Top 3 Expert Formatting Rules for Writing Professional Resumes in the 21st Century

professional resume

The best expert formatting tips to get an interview!


Mike Weitz, Professionally Written, L.L.C.

If you are looking to land that higher level position and better salary then you must start with a professional resume that truly stands out. Employers receive tons of applications in the modern age. With online job search sites and companies that have their own internal systems, it is not unusual for positions to receive hundreds if not thousands of applicants.The better the job the more people will apply.

Employers deal with such a barrage of applications that they just briefly read them, and only those that pass through automated scanners designed to filter out unqualified ones. This means that “you need to find ways to make your resume pop.”[1] You must shine through among peers with the same experience. However, the best methods are not as obvious as it would first appear. Research from experts on the best methods to format professional resumes reveals pretty consistent guidelines that can help you craft the document that gets you the interview.

Rule #1: Keep it Brief

A resume is just to get an interview. It is not a biography; you should not put everything you have ever done on it. The interview is when they will get to know your complete story. If an interview is a film, then your resume is its trailer. It entices your employer. It is just a highlight, the Cliff Notes to your book.[2] An efficient design is an absolute necessity; you only get 20 to 35 seconds to convey to the interviewer why you are one of the few qualified candidates who should be called in. If your resume can not be digested in that brief window of time, then you risk being overlooked. If your best attributes are buried in a sea of text or graphs, you will lose your opportunity. The eyes should flow smoothly as information is processed quickly while hitting all the important keywords that show you are a great fit for the position.[3]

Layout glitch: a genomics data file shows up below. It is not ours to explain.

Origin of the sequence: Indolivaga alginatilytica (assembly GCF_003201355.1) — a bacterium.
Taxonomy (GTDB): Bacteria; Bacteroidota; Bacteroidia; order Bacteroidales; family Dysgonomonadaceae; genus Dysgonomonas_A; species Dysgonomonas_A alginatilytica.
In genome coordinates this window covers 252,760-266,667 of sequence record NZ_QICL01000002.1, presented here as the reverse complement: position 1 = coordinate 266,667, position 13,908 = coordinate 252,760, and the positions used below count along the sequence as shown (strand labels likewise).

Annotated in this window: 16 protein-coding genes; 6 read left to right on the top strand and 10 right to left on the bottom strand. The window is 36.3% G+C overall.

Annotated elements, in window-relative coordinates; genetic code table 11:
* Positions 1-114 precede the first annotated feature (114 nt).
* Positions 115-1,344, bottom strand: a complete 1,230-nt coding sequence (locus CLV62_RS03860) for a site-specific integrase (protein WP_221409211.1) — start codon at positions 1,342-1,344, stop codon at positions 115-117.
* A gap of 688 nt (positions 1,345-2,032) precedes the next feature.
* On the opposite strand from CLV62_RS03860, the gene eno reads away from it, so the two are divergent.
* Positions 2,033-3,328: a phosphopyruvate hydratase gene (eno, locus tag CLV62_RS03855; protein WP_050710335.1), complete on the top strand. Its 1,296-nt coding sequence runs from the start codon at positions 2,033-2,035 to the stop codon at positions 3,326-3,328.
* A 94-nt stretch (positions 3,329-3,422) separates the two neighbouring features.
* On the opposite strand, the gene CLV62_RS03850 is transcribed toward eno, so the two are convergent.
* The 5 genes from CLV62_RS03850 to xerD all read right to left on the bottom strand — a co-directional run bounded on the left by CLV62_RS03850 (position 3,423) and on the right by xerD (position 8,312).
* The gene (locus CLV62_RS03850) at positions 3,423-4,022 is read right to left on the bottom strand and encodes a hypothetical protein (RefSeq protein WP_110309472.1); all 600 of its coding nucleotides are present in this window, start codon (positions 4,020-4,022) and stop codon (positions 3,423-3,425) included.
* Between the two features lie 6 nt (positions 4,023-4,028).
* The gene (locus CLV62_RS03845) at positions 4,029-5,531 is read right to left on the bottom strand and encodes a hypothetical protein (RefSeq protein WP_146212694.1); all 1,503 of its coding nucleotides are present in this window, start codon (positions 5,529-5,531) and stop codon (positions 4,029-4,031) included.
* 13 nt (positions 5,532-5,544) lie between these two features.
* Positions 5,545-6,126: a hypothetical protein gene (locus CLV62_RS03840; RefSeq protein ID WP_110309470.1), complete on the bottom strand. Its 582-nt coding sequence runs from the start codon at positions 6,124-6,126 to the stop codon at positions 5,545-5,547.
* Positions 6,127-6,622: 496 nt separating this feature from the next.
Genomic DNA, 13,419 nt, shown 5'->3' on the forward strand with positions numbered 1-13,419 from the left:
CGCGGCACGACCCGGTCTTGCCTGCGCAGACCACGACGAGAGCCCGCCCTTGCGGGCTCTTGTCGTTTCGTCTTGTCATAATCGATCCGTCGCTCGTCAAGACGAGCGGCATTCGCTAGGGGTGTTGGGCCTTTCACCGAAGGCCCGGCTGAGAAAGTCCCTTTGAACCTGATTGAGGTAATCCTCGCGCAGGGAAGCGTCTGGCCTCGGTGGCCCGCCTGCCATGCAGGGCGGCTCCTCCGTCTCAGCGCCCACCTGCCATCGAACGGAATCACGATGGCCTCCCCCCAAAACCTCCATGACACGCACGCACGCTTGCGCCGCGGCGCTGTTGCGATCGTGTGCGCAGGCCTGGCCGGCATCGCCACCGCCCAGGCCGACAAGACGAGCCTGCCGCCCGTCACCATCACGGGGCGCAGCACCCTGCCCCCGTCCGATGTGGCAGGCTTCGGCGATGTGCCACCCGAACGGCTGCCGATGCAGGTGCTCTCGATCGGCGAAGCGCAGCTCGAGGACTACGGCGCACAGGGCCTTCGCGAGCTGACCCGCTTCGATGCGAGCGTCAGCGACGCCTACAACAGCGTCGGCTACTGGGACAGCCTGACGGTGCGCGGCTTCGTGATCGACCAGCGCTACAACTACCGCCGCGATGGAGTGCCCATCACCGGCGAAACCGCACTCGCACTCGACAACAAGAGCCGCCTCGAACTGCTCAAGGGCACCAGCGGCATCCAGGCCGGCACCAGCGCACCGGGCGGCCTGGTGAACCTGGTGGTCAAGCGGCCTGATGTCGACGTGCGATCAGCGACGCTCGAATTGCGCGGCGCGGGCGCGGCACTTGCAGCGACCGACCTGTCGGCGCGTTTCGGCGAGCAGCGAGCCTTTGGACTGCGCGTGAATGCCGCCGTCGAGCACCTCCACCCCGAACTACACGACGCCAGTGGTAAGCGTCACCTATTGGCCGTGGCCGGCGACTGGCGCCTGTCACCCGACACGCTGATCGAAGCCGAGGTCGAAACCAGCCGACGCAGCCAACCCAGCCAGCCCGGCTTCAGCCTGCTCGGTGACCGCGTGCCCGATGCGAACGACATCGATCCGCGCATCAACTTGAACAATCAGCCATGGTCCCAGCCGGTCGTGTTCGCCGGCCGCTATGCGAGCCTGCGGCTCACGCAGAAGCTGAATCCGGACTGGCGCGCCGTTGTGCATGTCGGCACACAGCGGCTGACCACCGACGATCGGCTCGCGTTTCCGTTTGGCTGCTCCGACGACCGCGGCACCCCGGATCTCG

Your resume should only be one or two pages long, depending on your professional experience. Students and entry level positions only require one page. Mid-level managers and those with a long work history should use two. An efficient rundown of your best achievements is paramount; experience is not an excuse.[4] Can you break down your professional career into a movie trailer? Does your teaser make us want to know what is going to happen next? Your resume should be formatted so that you give them just enough to leave them wanting more. Remember, your resume is to get the interview, to get them to take a seat to see your movie.

Rule #2: The Interviewer is Your Audience

Your professional resume’s format needs to be “user-centered,” written to your particular audience. Too many treat it like a billboard; an advertisement everyone is going to read. Usually that is not the case. While there are rare times when a small business owner will also be the one checking resumes, interviewing, and hiring, mostly it is actually a human resources representative or mid-level manager who carries such responsibilities.[5] Your resume is your most “effective marketing tool.” It does not matter if you are an administrative assistant, a driller working an oil rig, a lawyer, or vice president of operations. It is not a static, single document; you cannot rely on a generic work history and expect to have an ad that will land you an interview.

Professional resumes are “fluid” and “dynamic” pitches dependent on their audience. You need your most recent and relevant information that reveals your qualifications. This is especially true for executives.[6] If you are speaking to an audience within your industry, then jargon-heavy language is not only appropriate but it conveys expertise. However, if you are transitioning from one industry to a new one, then use efficient methods of translating that complex terminology into terms anyone can understand.[7] If this does not seem like a formatting issue, then understand that every resume will have the same basic information: contact details, objective, work history, and education. The trick to standing out among piles of uniformity lies in the ordering and emphasis placed on those building blocks. Your resume’s format should have all those basics while constructing a captivating rhetorical message aimed at your audience.